The Nobel Peace Prize is a well-known award given to people or organizations that have demonstrated an extraordinary effort to improve the world. This year’s award went to Ethiopian Prime Minister Abiy Ahmend Ali “for his efforts to achieve peace and international cooperation, and in particular for his decisive initiative to resolve the border conflict with neighbouring Eritrea.”
Ali was recognized for many other reasons, as well. In his first 100 days as Prime Minister, he managed to lift the country’s state of emergency, grant amnesty to thousands of political prisoners, dismiss military and civilian leaders who were suspected of corruption, discontinue media censorship, legalize opposition groups that had been outlawed, and increase the influence of women in the political and community life.
History of the Nobel Peace Prize
When Swedish businessman Alfred Nobel died in 1895, he left 31.5 million Swedish crowns in his will, much of which was to fund a program “the interest on which shall be annually distributed in the form of prizes to those who, during the preceding year, shall have conferred the greatest benefit on mankind.”
Nobel’s will also specified that the Peace Prize was to be awarded by a committee of five persons, which would be selected by the Norwegian Storting (parliament). The first Nobel committee was set up in August of 1897. The very first Nobel Peace Prize was awarded in 1901 and shared between two people: Frenchman Frederic Passy and the Swiss Jean Henry Dunant.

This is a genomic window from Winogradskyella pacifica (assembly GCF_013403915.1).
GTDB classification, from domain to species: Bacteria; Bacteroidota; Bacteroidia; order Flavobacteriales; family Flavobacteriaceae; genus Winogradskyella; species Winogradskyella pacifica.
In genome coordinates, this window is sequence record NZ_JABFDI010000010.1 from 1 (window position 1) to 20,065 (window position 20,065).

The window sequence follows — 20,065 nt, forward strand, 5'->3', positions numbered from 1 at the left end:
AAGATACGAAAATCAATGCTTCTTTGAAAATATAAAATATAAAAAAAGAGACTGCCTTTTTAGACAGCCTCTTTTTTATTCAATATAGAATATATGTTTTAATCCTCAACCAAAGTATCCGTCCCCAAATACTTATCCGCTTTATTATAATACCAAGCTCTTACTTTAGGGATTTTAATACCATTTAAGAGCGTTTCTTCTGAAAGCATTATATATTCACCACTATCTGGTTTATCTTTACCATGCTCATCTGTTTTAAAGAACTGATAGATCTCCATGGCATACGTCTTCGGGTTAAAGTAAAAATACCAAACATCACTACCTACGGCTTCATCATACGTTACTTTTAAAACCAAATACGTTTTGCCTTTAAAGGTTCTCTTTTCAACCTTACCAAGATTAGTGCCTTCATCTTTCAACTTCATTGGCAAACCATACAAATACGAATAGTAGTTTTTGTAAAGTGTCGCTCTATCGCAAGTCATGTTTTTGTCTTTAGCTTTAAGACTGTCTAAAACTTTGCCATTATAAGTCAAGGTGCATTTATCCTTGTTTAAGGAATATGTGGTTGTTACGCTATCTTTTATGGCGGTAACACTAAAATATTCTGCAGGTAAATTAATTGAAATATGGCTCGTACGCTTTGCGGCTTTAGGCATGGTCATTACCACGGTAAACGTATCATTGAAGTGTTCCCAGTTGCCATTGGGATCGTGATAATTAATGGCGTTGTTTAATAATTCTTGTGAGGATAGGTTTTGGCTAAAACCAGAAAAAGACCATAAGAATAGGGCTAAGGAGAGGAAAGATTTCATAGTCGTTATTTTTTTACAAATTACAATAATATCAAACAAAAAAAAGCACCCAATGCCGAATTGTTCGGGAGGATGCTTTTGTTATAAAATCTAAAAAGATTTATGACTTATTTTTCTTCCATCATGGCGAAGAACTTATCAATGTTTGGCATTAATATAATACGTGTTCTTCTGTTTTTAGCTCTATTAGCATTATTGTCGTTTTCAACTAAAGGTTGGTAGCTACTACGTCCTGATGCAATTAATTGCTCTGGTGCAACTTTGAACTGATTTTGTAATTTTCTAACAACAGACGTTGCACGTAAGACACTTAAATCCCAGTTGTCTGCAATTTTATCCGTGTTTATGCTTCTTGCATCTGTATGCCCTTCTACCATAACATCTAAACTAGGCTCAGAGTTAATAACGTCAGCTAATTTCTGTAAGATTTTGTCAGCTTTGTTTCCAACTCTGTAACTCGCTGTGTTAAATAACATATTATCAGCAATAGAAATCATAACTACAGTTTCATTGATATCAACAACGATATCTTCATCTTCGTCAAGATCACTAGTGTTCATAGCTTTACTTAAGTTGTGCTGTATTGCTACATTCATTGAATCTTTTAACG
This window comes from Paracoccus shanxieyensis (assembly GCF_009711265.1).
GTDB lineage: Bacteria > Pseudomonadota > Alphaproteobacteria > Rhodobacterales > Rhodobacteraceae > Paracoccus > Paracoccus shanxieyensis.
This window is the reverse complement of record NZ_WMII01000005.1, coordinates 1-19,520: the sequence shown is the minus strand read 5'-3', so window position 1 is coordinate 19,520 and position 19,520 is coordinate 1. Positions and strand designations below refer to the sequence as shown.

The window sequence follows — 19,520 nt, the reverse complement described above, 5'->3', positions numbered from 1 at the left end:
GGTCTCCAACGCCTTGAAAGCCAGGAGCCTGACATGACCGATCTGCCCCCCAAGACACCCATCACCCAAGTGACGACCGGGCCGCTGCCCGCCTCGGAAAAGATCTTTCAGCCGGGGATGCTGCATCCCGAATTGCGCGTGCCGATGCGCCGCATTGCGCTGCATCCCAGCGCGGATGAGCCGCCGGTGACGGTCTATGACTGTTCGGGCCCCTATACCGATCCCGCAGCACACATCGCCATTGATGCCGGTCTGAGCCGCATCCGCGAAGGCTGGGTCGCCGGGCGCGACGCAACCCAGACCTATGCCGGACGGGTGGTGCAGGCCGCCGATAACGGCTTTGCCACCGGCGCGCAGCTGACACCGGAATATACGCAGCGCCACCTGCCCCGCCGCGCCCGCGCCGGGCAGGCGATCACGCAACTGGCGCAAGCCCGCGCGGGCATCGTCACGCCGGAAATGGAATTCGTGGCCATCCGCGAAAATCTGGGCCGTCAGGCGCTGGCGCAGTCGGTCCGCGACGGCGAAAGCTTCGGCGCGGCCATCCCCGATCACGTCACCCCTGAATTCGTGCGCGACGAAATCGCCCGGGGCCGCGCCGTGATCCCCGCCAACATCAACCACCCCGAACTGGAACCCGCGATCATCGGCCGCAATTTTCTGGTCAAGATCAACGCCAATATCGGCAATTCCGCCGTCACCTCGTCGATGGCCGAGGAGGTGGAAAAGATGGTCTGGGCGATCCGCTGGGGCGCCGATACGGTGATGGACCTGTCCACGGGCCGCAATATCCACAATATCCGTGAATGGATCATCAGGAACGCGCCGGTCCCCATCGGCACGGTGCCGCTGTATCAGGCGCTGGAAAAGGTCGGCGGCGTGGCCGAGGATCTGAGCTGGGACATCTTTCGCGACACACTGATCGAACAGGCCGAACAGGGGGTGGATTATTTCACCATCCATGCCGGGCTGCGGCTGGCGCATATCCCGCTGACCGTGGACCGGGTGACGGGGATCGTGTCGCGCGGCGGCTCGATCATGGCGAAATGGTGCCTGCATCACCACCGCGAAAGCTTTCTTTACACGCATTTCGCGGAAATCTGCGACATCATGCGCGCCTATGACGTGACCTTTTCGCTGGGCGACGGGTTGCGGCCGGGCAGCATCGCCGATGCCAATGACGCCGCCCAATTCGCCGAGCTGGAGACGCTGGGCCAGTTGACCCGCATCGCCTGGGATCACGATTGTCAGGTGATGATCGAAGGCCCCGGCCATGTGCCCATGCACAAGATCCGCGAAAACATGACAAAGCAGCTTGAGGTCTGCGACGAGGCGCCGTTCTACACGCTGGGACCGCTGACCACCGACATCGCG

Past Winners of the Nobel Peace Prize
For more than 100 years, the Norwegian Committee has been choosing recipients and awarding the Nobel Prize. Sometimes, organizations received the honor, such as the International Campaign to Abolish Nuclear Weapons (2017), Organisation for the Prohibition of Chemical Weapons (2013), Doctors Without Borders (1999), United Nations Peacekeeping Forces (1988), and the Red Cross on numerous occasions.
Other times, individuals such as former presidents have received the award. In 2009, Barack Obama received the award after only being president for less than nine months in office. Jimmy Carter was honored in 2002. In 1906, Theodore Roosevelt received the award for “having negotiated peace in the Russo-Japanese war.” Roosevelt was the first national leader to receive recognition, and it was not a popular decision at the time. Some even said Nobel must be turning in his grave. Former president Woodrow Wilson won in 1919 for being the “leading architect of the League of Nations.”